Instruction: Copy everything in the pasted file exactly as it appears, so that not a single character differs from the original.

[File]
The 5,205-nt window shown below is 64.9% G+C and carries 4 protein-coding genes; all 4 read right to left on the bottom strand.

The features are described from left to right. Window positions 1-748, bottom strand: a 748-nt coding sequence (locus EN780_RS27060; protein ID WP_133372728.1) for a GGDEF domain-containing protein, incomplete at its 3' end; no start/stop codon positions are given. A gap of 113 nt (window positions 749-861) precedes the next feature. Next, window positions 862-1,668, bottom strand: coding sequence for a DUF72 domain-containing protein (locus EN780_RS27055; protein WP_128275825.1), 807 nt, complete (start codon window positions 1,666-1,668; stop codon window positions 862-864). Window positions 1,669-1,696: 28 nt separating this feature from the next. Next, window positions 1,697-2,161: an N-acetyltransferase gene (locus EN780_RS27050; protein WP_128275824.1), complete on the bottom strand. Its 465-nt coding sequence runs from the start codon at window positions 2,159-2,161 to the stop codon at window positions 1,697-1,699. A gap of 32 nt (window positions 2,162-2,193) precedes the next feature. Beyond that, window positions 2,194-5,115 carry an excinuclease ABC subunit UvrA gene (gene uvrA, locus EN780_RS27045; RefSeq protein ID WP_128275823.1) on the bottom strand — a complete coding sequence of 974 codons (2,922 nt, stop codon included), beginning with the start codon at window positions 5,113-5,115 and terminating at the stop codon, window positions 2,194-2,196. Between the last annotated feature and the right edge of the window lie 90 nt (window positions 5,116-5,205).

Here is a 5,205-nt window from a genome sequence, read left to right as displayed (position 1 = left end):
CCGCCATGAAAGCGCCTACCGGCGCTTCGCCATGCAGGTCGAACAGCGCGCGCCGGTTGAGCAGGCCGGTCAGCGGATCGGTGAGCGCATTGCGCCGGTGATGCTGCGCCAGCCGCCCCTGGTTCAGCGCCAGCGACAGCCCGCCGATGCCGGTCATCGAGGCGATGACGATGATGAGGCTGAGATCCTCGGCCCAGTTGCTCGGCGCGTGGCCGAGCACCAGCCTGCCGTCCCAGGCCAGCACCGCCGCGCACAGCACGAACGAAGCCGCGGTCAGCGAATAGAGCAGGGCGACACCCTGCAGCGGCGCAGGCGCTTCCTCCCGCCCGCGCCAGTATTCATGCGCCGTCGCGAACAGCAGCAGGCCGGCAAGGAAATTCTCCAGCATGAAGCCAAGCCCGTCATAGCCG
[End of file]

The 5,205-nt window shown below is 64.9% G+C and carries 4 protein-coding genes; all 4 read right to left on the bottom strand.

The features are described from left to right. Window positions 1-748, bottom strand: a 748-nt coding sequence (locus EN780_RS27060; protein ID WP_133372728.1) for a GGDEF domain-containing protein, incomplete at its 3' end; no start/stop codon positions are given. A gap of 113 nt (window positions 749-861) precedes the next feature. Next, window positions 862-1,668, bottom strand: coding sequence for a DUF72 domain-containing protein (locus EN780_RS27055; protein WP_128275825.1), 807 nt, complete (start codon window positions 1,666-1,668; stop codon window positions 862-864). Window positions 1,669-1,696: 28 nt separating this feature from the next. Next, window positions 1,697-2,161: an N-acetyltransferase gene (locus EN780_RS27050; protein WP_128275824.1), complete on the bottom strand. Its 465-nt coding sequence runs from the start codon at window positions 2,159-2,161 to the stop codon at window positions 1,697-1,699. A gap of 32 nt (window positions 2,162-2,193) precedes the next feature. Beyond that, window positions 2,194-5,115 carry an excinuclease ABC subunit UvrA gene (gene uvrA, locus EN780_RS27045; RefSeq protein ID WP_128275823.1) on the bottom strand — a complete coding sequence of 974 codons (2,922 nt, stop codon included), beginning with the start codon at window positions 5,113-5,115 and terminating at the stop codon, window positions 2,194-2,196. Between the last annotated feature and the right edge of the window lie 90 nt (window positions 5,116-5,205).

Here is a 5,205-nt window from a genome sequence, read left to right as displayed (position 1 = left end):
CCGCCATGAAAGCGCCTACCGGCGCTTCGCCATGCAGGTCGAACAGCGCGCGCCGGTTGAGCAGGCCGGTCAGCGGATCGGTGAGCGCATTGCGCCGGTGATGCTGCGCCAGCCGCCCCTGGTTCAGCGCCAGCGACAGCCCGCCGATGCCGGTCATCGAGGCGATGACGATGATGAGGCTGAGATCCTCGGCCCAGTTGCTCGGCGCGTGGCCGAGCACCAGCCTGCCGTCCCAGGCCAGCACCGCCGCGCACAGCACGAACGAAGCCGCGGTCAGCGAATAGAGCAGGGCGACACCCTGCAGCGGCGCAGGCGCTTCCTCCCGCCCGCGCCAGTATTCATGCGCCGTCGCGAACAGCAGCAGGCCGGCAAGGAAATTCTCCAGCATGAAGCCAAGCCCGTCATAGCCG